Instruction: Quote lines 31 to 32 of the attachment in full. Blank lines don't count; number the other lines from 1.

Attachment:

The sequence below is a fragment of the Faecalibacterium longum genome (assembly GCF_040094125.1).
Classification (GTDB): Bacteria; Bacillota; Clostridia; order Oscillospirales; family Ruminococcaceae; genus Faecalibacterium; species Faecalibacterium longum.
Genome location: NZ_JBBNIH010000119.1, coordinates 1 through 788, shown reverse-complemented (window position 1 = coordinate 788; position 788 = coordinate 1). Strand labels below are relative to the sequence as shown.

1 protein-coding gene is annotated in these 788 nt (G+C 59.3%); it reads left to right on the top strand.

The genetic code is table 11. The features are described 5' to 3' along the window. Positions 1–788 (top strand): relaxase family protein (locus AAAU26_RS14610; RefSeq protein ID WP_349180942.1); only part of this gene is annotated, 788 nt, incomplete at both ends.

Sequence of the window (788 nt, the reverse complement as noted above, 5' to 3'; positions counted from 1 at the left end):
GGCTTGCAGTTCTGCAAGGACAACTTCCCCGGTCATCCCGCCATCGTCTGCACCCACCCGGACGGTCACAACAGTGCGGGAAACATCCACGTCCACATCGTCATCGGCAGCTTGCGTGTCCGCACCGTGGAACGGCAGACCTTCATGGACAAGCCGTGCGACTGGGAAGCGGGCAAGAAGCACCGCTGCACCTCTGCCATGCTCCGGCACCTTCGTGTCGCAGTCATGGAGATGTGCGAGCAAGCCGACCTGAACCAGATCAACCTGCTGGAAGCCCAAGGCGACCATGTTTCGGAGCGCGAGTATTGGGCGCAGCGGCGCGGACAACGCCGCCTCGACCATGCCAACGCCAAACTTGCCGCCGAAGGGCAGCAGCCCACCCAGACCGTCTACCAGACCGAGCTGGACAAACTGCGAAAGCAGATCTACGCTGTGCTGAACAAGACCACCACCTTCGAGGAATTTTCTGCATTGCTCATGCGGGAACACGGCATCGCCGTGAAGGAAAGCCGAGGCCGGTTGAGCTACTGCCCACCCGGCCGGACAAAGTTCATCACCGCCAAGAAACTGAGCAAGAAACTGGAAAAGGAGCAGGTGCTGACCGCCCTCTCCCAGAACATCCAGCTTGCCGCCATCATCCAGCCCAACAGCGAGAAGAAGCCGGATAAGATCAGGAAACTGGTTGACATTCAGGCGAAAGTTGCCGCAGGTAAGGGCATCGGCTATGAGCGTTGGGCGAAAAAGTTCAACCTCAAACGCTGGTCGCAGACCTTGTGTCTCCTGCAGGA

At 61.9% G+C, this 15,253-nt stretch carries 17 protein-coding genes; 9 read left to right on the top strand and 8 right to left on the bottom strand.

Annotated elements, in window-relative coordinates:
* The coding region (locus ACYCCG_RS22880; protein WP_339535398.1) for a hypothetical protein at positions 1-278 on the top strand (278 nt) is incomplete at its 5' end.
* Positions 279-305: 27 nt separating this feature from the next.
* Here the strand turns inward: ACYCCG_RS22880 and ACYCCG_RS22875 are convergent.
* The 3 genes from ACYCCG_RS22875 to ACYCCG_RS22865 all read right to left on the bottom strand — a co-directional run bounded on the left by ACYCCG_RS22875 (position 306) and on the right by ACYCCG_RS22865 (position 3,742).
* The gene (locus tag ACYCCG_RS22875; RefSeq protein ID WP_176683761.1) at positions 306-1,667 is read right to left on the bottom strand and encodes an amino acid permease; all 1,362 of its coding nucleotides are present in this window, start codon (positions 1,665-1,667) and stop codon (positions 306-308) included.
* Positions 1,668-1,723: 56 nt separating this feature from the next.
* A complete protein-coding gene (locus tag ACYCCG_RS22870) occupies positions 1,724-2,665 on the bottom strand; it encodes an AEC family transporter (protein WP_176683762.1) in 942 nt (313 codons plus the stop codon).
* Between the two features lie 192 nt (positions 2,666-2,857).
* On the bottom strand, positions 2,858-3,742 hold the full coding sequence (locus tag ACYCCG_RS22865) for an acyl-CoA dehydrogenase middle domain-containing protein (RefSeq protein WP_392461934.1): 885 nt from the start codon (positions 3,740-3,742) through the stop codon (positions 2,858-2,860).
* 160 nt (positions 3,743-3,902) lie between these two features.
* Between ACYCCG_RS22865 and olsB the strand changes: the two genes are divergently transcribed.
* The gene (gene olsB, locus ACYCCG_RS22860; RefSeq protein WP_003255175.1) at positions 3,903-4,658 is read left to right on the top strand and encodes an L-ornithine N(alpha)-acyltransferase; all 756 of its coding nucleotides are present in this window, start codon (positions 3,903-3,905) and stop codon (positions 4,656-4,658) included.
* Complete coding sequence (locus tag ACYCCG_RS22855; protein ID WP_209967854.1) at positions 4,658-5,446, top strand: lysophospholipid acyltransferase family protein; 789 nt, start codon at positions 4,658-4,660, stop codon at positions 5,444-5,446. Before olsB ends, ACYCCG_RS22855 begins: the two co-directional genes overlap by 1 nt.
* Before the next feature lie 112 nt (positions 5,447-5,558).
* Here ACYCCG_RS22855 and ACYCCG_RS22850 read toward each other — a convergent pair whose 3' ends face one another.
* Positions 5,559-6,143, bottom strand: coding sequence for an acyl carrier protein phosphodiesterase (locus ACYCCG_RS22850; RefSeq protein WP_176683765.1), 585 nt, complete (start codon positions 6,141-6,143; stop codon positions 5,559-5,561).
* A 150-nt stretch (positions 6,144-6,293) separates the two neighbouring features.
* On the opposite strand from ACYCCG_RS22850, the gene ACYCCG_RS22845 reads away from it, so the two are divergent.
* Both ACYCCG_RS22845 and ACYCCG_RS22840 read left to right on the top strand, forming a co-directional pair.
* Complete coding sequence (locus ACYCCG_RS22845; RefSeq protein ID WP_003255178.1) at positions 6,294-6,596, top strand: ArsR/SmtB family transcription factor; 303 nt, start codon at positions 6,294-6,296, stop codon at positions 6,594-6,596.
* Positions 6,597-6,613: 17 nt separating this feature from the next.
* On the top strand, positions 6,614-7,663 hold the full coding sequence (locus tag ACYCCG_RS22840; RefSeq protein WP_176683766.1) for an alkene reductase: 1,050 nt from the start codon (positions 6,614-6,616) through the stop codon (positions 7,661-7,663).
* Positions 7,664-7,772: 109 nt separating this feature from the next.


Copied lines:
* On the top strand, positions 6,614-7,663 hold the full coding sequence (locus tag ACYCCG_RS22840; RefSeq protein WP_176683766.1) for an alkene reductase: 1,050 nt from the start codon (positions 6,614-6,616) through the stop codon (positions 7,661-7,663).
* Positions 7,664-7,772: 109 nt separating this feature from the next.